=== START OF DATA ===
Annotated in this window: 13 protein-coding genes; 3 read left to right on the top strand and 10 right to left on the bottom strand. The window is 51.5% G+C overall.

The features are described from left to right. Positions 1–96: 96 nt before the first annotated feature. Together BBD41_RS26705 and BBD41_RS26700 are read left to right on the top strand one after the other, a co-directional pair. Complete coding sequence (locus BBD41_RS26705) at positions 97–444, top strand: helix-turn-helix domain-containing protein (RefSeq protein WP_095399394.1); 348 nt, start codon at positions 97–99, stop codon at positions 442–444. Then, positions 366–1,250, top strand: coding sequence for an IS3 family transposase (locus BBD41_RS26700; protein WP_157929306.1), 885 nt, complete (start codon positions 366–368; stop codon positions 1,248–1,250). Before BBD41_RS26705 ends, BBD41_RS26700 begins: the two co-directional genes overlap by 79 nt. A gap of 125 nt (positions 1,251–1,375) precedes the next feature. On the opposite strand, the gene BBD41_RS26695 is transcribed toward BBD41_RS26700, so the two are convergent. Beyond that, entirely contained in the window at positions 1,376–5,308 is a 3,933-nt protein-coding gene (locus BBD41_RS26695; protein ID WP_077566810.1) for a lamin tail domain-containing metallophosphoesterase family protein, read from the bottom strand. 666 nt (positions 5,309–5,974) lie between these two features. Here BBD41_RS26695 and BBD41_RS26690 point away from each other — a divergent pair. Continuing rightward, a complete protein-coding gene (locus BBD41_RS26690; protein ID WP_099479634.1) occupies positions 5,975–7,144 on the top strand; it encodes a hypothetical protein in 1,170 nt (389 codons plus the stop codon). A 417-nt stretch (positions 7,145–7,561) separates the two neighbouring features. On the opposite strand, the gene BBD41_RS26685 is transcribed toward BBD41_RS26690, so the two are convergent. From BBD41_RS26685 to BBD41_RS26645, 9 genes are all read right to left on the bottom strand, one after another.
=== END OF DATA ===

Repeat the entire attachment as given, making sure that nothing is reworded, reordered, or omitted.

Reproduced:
Annotated in this window: 13 protein-coding genes; 3 read left to right on the top strand and 10 right to left on the bottom strand. The window is 51.5% G+C overall.

The features are described from left to right. Positions 1–96: 96 nt before the first annotated feature. Together BBD41_RS26705 and BBD41_RS26700 are read left to right on the top strand one after the other, a co-directional pair. Complete coding sequence (locus BBD41_RS26705) at positions 97–444, top strand: helix-turn-helix domain-containing protein (RefSeq protein WP_095399394.1); 348 nt, start codon at positions 97–99, stop codon at positions 442–444. Then, positions 366–1,250, top strand: coding sequence for an IS3 family transposase (locus BBD41_RS26700; protein WP_157929306.1), 885 nt, complete (start codon positions 366–368; stop codon positions 1,248–1,250). Before BBD41_RS26705 ends, BBD41_RS26700 begins: the two co-directional genes overlap by 79 nt. A gap of 125 nt (positions 1,251–1,375) precedes the next feature. On the opposite strand, the gene BBD41_RS26695 is transcribed toward BBD41_RS26700, so the two are convergent. Beyond that, entirely contained in the window at positions 1,376–5,308 is a 3,933-nt protein-coding gene (locus BBD41_RS26695; protein ID WP_077566810.1) for a lamin tail domain-containing metallophosphoesterase family protein, read from the bottom strand. 666 nt (positions 5,309–5,974) lie between these two features. Here BBD41_RS26695 and BBD41_RS26690 point away from each other — a divergent pair. Continuing rightward, a complete protein-coding gene (locus BBD41_RS26690; protein ID WP_099479634.1) occupies positions 5,975–7,144 on the top strand; it encodes a hypothetical protein in 1,170 nt (389 codons plus the stop codon). A 417-nt stretch (positions 7,145–7,561) separates the two neighbouring features. On the opposite strand, the gene BBD41_RS26685 is transcribed toward BBD41_RS26690, so the two are convergent. From BBD41_RS26685 to BBD41_RS26645, 9 genes are all read right to left on the bottom strand, one after another.